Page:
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DEC
9
2016

LIGHTS ON
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Afterschool & Law Enforcement: Using Lights On Afterschool to collaborate in new ways

By Elizabeth Tish

The Afterschool Alliance is pleased to present this post as part of the Afterschool & Law Enforcement blog series. For more information on the ways afterschool programs are partnering with local police, check out our previous blogs on building relationships and trust, the motivations for partnerships, the law enforcement caucus’ briefing on youth mentoring, and on new tools for working with school resource officers.

Last month, local police officers joined the Child Center of New York at Basie Beacon IS 72 for a youth-driven Lights On Afterschool celebration in Queens, N.Y. After identifying conflict with police as a major issue in their community, the program’s youth council developed the theme of the evening, “Improvement Starts with ‘I:’” a call for everyone in the community to play a role in improving relations with local police.

“We like to speak to the students as part of the Beacon program and get their ideas on current events,” said Barry Barclift, Program Coordinator of the Basie Beacon program, explaining the value of youth-led programming.

To bring youth and law enforcement officers together, Beacon hosted a basketball game with youth and officers from the 113th Precinct. Students who weren’t interested in playing basketball got involved in the event as members of the dance and step groups that performed at half-time. One student in the program even emceed the game, amusing parent and community spectators.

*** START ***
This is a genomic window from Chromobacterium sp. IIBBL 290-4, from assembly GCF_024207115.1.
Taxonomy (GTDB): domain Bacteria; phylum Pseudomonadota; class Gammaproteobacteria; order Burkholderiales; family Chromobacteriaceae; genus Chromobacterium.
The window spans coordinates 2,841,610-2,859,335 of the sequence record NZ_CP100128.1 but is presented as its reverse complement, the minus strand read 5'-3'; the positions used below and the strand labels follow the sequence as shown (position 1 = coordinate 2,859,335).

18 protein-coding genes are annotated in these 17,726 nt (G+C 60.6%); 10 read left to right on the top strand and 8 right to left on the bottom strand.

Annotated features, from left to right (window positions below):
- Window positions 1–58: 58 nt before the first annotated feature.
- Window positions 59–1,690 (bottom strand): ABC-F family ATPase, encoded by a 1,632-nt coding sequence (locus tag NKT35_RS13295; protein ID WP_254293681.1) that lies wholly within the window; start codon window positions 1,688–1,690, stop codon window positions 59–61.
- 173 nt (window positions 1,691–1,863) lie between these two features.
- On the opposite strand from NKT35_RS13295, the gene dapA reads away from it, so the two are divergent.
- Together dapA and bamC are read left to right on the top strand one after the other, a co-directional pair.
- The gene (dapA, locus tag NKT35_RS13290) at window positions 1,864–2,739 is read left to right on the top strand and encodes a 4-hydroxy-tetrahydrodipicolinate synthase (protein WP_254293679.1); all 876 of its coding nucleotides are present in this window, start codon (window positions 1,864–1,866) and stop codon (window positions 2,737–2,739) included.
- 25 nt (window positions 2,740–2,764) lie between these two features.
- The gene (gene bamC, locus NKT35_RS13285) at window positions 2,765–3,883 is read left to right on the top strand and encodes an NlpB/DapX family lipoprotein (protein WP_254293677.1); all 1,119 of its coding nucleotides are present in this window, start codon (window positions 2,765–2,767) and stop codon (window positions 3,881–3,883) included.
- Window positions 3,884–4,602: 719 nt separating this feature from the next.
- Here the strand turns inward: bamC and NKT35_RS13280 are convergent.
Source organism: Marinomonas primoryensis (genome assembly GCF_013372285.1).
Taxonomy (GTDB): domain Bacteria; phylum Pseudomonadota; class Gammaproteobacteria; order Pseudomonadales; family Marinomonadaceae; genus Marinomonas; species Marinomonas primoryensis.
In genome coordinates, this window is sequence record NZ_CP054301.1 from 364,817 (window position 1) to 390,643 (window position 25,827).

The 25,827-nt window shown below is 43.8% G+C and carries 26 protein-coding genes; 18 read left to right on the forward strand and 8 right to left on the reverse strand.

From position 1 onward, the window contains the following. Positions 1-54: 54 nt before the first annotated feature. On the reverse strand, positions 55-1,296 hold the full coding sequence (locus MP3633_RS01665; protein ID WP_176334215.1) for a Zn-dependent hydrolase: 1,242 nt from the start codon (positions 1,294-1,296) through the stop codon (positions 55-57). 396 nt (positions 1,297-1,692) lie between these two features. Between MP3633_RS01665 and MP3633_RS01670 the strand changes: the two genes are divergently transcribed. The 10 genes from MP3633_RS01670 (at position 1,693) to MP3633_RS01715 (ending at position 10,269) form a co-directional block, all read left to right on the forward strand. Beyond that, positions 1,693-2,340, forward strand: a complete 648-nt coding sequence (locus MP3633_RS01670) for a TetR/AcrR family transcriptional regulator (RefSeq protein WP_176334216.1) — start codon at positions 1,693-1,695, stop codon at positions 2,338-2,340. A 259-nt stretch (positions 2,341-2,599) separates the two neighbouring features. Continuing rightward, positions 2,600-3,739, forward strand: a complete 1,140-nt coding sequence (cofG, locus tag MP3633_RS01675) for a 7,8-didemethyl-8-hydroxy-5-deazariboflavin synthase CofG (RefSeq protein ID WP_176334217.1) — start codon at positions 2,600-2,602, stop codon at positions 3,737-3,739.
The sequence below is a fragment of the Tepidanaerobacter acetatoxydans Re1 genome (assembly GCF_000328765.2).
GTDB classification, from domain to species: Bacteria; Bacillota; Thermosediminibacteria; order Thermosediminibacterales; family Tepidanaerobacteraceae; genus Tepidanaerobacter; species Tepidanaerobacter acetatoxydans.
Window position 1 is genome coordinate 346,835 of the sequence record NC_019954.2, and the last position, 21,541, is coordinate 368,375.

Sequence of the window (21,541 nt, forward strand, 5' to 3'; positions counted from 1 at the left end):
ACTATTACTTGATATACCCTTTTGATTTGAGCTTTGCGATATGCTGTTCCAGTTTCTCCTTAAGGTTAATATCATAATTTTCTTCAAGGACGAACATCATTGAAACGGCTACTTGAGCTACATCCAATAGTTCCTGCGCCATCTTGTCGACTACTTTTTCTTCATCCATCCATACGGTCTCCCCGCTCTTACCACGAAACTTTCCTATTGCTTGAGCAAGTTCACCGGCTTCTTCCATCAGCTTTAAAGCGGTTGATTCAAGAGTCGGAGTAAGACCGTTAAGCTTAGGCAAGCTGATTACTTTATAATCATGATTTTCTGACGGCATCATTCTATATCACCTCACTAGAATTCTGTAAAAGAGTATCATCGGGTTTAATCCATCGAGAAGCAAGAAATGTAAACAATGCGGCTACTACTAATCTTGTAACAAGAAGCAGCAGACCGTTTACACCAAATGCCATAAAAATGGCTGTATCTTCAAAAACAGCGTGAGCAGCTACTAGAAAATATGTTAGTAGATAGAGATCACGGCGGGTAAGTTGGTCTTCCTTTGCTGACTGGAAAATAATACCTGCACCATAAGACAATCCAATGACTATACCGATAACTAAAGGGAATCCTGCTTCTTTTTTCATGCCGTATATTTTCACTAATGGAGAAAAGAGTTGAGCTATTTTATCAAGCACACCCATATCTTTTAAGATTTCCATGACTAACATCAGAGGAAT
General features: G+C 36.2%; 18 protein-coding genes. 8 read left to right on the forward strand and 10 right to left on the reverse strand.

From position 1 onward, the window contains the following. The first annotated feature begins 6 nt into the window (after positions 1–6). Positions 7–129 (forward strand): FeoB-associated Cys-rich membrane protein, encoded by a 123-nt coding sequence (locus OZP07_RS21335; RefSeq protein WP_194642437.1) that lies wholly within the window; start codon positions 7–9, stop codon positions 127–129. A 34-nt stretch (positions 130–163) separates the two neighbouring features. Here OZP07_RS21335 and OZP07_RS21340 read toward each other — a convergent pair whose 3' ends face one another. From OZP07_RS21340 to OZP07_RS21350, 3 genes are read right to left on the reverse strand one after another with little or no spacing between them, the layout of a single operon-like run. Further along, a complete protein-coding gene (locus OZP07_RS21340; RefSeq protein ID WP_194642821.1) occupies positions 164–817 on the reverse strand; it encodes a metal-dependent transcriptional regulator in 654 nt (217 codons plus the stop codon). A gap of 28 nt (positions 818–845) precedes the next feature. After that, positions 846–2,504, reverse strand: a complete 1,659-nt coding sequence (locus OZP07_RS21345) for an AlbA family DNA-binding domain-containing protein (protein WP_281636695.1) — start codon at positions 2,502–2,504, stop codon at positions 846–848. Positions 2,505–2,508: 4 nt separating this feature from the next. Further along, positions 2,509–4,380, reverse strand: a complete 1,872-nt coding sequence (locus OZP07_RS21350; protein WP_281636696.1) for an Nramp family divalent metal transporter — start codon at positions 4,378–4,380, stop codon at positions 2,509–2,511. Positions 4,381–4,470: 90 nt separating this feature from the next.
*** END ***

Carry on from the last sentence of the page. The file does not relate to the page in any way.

Lights On event leads to future partnerships

“The event allowed students to see the officers in a different light. When you see them in uniform, you see them one way, but if you see them out of uniform or participating in a basketball game, you look at them differently,” explained Barclift. After Lights On Afterschool, the students asked to have monthly events with the officers. These events will continue to be planned with input from the youth council.

Barclift said that the 113th Precinct officers are very supportive and excited to continue working with the Beacon program: “They are going to come and assist anywhere that we need them, so that our students see that [the officers] are invested in the community, even though they don’t live here.”

While the youth council will continue to plan events, they will also give the officers an opportunity to offer future partnership ideas to guide their work with the program going forward.

Barclift advises programs who are looking to adopt a similar partnership model to follow a youth-led approach. He wants Beacon’s law enforcement programming to be a collaboration between the youth council and police officers moving forward, an approach that allows the students to have ownership over the interaction and work hard to create a product they are proud of, while allowing officers to connect with students through an activity that excites them.   

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AUG
2
2016

IN THE FIELD
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Afterschool & Law Enforcement: Building relationships and trust